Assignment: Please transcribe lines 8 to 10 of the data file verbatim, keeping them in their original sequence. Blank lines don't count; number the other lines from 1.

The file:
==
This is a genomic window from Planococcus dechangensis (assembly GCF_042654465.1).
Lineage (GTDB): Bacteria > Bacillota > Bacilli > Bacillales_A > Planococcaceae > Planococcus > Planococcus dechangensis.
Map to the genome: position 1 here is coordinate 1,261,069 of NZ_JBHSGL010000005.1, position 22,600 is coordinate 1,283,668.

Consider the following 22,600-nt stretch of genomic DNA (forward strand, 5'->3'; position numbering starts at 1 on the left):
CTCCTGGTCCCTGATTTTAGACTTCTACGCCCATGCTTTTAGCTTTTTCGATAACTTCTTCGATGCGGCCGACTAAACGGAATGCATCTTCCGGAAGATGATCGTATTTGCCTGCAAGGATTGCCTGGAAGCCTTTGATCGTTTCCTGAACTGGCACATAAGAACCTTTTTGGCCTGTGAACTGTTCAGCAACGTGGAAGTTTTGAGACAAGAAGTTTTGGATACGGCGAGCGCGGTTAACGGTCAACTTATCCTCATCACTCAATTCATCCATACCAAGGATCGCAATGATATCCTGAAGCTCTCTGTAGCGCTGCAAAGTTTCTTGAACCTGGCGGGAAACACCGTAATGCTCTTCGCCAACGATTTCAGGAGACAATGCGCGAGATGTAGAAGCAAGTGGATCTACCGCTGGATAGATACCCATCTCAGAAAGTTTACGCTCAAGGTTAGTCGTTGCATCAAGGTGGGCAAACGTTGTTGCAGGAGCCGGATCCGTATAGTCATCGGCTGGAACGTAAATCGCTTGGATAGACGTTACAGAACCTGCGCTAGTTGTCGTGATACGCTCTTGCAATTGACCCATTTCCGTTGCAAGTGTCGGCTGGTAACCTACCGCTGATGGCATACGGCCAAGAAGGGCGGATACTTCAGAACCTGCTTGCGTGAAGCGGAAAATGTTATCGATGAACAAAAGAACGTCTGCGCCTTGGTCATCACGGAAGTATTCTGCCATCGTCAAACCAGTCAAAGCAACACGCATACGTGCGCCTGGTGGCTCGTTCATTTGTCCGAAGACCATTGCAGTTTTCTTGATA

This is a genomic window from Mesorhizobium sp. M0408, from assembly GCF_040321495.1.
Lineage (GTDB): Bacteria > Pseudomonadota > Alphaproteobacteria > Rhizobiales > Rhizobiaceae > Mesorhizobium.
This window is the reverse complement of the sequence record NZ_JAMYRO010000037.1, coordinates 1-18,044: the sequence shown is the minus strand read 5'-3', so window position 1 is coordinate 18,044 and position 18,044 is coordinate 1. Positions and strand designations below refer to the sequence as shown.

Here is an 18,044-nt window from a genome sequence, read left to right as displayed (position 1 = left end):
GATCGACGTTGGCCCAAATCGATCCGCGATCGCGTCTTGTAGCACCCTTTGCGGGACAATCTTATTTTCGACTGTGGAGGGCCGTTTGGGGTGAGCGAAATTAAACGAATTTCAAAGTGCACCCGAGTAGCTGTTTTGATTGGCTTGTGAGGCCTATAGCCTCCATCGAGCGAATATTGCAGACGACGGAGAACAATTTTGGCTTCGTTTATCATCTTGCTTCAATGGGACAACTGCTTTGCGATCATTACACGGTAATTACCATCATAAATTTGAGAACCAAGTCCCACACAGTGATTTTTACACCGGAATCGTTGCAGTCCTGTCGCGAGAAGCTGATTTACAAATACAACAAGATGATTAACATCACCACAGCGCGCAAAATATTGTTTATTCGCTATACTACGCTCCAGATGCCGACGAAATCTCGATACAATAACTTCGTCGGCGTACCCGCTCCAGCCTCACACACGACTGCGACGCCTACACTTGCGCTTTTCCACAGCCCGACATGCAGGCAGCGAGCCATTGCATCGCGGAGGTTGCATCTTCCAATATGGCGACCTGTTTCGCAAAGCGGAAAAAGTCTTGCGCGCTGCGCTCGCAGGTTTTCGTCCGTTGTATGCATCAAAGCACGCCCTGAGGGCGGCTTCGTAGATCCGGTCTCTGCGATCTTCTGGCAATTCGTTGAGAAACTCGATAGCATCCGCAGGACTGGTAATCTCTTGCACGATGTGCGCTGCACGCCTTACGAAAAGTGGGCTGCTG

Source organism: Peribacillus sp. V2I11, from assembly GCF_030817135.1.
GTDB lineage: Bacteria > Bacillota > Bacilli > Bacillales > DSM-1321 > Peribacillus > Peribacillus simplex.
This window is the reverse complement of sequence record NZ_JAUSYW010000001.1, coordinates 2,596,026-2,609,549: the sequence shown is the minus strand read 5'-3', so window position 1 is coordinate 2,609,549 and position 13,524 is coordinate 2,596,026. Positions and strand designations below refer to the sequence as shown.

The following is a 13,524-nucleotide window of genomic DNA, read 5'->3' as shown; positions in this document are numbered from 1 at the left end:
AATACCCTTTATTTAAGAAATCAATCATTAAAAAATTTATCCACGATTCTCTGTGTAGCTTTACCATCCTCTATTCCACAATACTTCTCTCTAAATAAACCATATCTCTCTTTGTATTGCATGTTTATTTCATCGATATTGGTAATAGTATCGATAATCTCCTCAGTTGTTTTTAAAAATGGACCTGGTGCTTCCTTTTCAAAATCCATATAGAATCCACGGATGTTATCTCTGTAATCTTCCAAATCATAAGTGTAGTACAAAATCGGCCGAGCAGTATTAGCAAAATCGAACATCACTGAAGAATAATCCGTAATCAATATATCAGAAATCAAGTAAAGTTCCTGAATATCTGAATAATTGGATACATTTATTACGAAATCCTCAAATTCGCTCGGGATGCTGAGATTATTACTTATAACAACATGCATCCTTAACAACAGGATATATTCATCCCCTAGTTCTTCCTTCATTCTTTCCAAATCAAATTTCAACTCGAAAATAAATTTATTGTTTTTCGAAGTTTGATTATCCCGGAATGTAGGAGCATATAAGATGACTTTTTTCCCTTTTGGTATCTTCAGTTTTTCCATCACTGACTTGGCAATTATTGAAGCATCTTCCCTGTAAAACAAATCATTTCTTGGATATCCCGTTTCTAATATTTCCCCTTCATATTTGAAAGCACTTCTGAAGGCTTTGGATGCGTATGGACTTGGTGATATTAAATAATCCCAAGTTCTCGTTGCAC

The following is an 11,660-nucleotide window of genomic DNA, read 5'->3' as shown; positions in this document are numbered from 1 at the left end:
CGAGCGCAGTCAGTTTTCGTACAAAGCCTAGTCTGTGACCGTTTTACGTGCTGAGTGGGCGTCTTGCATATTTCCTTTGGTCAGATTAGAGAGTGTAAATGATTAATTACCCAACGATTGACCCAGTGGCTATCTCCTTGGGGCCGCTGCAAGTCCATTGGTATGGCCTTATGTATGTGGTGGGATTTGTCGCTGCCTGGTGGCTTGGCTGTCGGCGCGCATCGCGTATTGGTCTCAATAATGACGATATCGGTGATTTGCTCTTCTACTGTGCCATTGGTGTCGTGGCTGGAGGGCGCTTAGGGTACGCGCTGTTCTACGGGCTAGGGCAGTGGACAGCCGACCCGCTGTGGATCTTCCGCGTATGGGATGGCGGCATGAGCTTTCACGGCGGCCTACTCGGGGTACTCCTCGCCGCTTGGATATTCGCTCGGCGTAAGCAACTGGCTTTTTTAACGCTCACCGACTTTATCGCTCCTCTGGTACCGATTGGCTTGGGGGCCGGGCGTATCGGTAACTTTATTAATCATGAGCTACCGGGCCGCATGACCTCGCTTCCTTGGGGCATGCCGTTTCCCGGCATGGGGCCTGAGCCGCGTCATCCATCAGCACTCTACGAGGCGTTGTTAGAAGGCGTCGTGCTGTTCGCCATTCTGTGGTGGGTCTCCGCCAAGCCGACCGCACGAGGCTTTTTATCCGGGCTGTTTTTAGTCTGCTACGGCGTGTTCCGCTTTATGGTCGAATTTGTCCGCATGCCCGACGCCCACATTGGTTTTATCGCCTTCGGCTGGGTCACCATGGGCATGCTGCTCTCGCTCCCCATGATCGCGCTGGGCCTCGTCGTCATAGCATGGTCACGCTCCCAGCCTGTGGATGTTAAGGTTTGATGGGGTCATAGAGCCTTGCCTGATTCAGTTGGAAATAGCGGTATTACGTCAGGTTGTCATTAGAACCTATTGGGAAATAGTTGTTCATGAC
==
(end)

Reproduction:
This window is the reverse complement of the sequence record NZ_JAMYRO010000037.1, coordinates 1-18,044: the sequence shown is the minus strand read 5'-3', so window position 1 is coordinate 18,044 and position 18,044 is coordinate 1. Positions and strand designations below refer to the sequence as shown.

Here is an 18,044-nt window from a genome sequence, read left to right as displayed (position 1 = left end):
GATCGACGTTGGCCCAAATCGATCCGCGATCGCGTCTTGTAGCACCCTTTGCGGGACAATCTTATTTTCGACTGTGGAGGGCCGTTTGGGGTGAGCGAAATTAAACGAATTTCAAAGTGCACCCGAGTAGCTGTTTTGATTGGCTTGTGAGGCCTATAGCCTCCATCGAGCGAATATTGCAGACGACGGAGAACAATTTTGGCTTCGTTTATCATCTTGCTTCAATGGGACAACTGCTTTGCGATCATTACACGGTAATTACCATCATAAATTTGAGAACCAAGTCCCACACAGTGATTTTTACACCGGAATCGTTGCAGTCCTGTCGCGAGAAGCTGATTTACAAATACAACAAGATGATTAACATCACCACAGCGCGCAAAATATTGTTTATTCGCTATACTACGCTCCAGATGCCGACGAAATCTCGATACAATAACTTCGTCGGCGTACCCGCTCCAGCCTCACACACGACTGCGACGCCTACACTTGCGCTTTTCCACAGCCCGACATGCAGGCAGCGAGCCATTGCATCGCGGAGGTTGCATCTTCCAATATGGCGACCTGTTTCGCAAAGCGGAAAAAGTCTTGCGCGCTGCGCTCGCAGGTTTTCGTCCGTTGTATGCATCAAAGCACGCCCTGAGGGCGGCTTCGTAGATCCGGTCTCTGCGATCTTCTGGCAATTCGTTGAGAAACTCGATAGCATCCGCAGGACTGGTAATCTCTTGCACGATGTGCGCTGCACGCCTTACGAAAAGTGGGCTGCTG